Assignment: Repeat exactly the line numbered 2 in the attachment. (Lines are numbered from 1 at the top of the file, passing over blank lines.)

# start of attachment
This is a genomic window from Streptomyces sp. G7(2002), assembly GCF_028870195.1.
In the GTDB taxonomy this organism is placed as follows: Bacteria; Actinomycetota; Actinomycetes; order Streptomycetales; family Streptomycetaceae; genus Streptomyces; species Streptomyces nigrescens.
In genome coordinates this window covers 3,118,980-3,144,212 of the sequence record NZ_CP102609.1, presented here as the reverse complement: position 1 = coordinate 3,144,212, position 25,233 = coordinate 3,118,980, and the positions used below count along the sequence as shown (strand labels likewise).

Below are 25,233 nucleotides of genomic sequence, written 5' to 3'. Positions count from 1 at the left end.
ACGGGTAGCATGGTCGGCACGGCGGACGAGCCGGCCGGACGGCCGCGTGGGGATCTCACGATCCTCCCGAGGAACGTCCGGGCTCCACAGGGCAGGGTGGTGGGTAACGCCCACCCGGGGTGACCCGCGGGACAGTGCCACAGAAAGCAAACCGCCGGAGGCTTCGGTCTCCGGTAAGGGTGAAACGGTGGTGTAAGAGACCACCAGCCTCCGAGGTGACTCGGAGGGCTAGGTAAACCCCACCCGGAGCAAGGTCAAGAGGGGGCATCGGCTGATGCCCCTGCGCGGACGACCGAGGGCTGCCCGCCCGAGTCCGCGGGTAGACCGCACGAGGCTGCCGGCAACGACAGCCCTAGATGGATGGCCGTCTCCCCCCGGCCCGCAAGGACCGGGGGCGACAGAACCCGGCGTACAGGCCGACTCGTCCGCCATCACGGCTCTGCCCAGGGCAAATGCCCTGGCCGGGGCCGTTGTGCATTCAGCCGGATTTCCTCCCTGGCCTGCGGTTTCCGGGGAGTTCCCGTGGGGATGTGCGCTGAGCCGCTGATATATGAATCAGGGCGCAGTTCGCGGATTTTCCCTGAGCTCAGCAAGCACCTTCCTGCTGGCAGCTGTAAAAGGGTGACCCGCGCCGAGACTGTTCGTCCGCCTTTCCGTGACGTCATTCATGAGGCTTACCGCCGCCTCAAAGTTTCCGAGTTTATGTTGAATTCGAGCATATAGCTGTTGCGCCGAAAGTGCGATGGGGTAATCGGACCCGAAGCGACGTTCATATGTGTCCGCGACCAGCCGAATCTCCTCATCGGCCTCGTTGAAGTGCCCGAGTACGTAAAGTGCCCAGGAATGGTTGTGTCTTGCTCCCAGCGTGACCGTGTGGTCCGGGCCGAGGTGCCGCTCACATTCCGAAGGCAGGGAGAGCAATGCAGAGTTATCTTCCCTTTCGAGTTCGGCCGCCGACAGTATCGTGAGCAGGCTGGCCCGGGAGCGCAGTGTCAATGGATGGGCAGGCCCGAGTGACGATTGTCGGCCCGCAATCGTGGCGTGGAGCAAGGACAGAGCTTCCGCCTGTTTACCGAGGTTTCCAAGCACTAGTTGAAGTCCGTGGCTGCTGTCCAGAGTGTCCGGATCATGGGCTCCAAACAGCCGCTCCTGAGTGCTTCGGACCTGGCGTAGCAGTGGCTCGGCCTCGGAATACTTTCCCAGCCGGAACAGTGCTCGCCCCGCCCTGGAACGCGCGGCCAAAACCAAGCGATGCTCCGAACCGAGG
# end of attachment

In the GTDB taxonomy this organism is placed as follows: Bacteria; Actinomycetota; Actinomycetes; order Streptomycetales; family Streptomycetaceae; genus Streptomyces; species Streptomyces nigrescens.